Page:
When performed appropriately, bag-mask ventilation is an important intervention in PALS. Proper use requires proper fit; the child’s mouth and nose should be covered tightly, but not the eyes. When possible, use a clear mask since it will allow you to see the color of the patient’s lips and the presence of condensation in the mask indicating exhalation. The two most common types of bag masks are self-inflating and flow-inflating. While a self-inflating bag should be the first choice in resuscitations, it should not be used in infants or children who are spontaneously breathing.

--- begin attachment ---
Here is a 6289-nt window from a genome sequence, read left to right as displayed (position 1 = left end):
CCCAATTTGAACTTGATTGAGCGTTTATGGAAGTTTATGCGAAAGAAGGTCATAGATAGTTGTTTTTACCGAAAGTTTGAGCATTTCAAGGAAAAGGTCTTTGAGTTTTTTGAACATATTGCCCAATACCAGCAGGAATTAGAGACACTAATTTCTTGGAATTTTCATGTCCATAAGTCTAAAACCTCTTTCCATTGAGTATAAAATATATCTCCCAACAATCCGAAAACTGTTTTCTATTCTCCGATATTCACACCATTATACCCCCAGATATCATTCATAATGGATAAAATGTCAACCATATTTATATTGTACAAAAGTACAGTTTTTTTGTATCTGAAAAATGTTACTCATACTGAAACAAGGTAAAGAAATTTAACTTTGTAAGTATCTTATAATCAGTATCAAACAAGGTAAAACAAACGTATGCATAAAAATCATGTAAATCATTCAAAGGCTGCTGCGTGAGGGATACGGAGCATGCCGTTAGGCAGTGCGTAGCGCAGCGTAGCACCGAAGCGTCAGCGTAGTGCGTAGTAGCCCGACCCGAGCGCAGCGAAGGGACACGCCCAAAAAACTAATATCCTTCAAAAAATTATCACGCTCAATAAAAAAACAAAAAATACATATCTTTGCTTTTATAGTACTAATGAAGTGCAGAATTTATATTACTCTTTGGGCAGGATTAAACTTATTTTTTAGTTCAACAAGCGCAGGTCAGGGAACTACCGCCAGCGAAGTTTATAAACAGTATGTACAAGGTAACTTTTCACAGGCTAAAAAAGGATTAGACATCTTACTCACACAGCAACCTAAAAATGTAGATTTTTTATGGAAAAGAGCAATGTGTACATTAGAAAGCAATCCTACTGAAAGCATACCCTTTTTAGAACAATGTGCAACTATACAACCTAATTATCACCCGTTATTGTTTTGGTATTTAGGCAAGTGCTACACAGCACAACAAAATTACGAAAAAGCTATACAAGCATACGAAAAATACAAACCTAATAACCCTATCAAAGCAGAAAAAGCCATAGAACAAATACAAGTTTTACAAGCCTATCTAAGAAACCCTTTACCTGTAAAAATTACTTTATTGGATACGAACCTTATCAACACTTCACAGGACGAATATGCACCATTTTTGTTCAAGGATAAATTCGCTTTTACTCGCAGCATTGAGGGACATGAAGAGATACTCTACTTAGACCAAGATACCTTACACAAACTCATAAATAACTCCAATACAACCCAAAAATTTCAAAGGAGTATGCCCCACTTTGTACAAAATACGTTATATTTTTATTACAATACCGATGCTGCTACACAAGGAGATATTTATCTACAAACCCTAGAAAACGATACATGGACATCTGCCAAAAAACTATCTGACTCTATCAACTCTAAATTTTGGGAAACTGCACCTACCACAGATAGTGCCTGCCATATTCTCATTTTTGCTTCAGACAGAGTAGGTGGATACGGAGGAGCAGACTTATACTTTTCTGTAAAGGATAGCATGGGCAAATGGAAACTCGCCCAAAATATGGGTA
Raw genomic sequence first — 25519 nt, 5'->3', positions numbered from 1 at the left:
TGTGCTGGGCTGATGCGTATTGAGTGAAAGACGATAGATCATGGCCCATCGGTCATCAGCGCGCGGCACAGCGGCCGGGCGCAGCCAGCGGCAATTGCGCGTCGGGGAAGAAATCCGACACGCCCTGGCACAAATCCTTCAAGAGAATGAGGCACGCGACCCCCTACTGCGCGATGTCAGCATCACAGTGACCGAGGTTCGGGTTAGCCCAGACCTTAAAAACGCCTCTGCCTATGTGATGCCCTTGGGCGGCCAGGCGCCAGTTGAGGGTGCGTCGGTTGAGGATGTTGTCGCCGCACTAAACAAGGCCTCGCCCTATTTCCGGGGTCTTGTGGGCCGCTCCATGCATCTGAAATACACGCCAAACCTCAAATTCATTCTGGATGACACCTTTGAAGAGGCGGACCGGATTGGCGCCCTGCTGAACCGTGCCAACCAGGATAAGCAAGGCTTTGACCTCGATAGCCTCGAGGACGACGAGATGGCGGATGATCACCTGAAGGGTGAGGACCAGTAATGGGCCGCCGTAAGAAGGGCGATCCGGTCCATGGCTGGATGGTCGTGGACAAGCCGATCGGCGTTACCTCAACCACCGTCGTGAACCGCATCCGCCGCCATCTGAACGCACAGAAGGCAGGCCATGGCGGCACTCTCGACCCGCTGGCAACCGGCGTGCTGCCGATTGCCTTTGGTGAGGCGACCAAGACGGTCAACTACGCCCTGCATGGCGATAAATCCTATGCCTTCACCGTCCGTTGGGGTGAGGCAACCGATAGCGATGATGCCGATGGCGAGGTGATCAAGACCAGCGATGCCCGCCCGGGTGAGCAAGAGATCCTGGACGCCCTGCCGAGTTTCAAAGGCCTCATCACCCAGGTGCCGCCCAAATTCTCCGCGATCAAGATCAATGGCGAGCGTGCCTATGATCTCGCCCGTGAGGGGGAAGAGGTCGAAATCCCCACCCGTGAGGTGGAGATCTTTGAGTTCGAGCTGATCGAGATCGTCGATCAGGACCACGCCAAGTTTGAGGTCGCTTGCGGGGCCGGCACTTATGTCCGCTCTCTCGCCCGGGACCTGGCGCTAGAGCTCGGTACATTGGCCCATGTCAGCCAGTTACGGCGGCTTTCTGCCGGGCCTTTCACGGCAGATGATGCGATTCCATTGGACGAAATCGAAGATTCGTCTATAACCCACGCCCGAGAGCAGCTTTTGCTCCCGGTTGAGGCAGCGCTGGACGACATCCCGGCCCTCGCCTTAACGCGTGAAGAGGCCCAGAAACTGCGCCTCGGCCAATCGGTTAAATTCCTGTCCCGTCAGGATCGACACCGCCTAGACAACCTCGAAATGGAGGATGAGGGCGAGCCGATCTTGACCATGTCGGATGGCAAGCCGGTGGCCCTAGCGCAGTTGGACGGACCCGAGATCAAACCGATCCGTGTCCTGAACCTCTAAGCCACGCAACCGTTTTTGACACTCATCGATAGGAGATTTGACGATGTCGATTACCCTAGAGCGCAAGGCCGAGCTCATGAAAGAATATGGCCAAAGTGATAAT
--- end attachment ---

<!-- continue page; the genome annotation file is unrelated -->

Flow-inflating bags, on the other hand, require more training and experience to operate properly as the provider must manage gas flow, suitable mask seal, patient neck position, and proper tidal volume simultaneously. The minimum size bag should be 450 ml for infants and young children. Older children may require a 1000 ml volume bag. Proper ventilation is of utmost importance as insufficient ventilation leads to respiratory acidosis.